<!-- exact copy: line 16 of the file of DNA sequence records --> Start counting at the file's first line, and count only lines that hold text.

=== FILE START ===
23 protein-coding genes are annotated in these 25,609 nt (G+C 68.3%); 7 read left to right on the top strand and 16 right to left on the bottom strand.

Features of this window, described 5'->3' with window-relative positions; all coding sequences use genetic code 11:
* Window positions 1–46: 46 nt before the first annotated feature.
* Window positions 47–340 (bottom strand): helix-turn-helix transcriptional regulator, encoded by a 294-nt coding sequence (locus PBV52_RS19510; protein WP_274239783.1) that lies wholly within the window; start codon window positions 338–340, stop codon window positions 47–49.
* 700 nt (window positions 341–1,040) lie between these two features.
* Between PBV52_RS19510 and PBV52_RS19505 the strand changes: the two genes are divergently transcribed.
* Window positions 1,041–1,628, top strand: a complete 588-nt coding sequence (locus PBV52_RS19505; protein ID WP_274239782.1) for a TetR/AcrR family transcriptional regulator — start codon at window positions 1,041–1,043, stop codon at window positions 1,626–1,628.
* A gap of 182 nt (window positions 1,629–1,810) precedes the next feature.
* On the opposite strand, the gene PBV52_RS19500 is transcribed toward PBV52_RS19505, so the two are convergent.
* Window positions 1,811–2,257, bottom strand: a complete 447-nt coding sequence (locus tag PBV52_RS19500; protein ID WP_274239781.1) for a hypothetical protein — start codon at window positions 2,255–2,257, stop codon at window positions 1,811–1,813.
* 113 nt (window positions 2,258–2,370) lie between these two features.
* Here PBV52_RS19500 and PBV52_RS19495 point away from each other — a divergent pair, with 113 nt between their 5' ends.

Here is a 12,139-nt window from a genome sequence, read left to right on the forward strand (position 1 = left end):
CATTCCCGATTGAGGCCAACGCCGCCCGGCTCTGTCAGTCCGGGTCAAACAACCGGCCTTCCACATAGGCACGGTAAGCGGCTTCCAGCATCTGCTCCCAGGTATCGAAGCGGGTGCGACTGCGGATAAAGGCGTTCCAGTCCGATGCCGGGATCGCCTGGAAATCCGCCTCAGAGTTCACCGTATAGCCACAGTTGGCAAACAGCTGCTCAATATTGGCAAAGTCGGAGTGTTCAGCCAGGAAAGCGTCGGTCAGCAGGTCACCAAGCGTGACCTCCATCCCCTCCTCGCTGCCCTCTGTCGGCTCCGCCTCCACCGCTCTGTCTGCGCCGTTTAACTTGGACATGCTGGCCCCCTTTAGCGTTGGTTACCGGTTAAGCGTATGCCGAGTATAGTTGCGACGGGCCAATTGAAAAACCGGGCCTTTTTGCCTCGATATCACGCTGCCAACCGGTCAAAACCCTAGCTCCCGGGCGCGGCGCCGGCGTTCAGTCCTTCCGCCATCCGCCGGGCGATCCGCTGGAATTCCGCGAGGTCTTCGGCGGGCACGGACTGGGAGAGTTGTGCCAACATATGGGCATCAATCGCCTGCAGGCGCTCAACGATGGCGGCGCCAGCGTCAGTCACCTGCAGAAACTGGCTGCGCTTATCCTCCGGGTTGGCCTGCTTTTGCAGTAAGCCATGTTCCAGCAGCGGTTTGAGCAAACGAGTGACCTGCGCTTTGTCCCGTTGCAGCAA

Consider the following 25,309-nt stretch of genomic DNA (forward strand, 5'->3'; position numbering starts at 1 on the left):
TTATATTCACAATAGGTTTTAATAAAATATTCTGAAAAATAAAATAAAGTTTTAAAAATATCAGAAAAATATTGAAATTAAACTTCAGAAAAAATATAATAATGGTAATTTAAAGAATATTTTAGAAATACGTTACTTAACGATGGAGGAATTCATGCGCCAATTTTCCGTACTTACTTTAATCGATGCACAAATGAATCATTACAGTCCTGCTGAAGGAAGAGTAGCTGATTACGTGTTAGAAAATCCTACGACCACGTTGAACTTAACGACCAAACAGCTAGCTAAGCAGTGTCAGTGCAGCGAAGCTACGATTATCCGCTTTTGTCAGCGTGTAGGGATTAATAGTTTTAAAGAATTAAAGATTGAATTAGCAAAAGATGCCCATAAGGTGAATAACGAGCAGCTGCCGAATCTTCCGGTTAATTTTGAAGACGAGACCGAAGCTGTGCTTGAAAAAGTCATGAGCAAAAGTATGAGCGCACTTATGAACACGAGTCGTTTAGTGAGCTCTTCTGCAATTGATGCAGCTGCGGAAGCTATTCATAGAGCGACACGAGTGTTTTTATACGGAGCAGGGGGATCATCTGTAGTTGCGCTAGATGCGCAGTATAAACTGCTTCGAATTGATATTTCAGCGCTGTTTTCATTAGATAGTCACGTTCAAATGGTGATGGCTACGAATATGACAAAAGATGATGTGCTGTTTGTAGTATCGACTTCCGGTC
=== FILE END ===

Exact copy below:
TTATATTCACAATAGGTTTTAATAAAATATTCTGAAAAATAAAATAAAGTTTTAAAAATATCAGAAAAATATTGAAATTAAACTTCAGAAAAAATATAATAATGGTAATTTAAAGAATATTTTAGAAATACGTTACTTAACGATGGAGGAATTCATGCGCCAATTTTCCGTACTTACTTTAATCGATGCACAAATGAATCATTACAGTCCTGCTGAAGGAAGAGTAGCTGATTACGTGTTAGAAAATCCTACGACCACGTTGAACTTAACGACCAAACAGCTAGCTAAGCAGTGTCAGTGCAGCGAAGCTACGATTATCCGCTTTTGTCAGCGTGTAGGGATTAATAGTTTTAAAGAATTAAAGATTGAATTAGCAAAAGATGCCCATAAGGTGAATAACGAGCAGCTGCCGAATCTTCCGGTTAATTTTGAAGACGAGACCGAAGCTGTGCTTGAAAAAGTCATGAGCAAAAGTATGAGCGCACTTATGAACACGAGTCGTTTAGTGAGCTCTTCTGCAATTGATGCAGCTGCGGAAGCTATTCATAGAGCGACACGAGTGTTTTTATACGGAGCAGGGGGATCATCTGTAGTTGCGCTAGATGCGCAGTATAAACTGCTTCGAATTGATATTTCAGCGCTGTTTTCATTAGATAGTCACGTTCAAATGGTGATGGCTACGAATATGACAAAAGATGATGTGCTGTTTGTAGTATCGACTTCCGGTC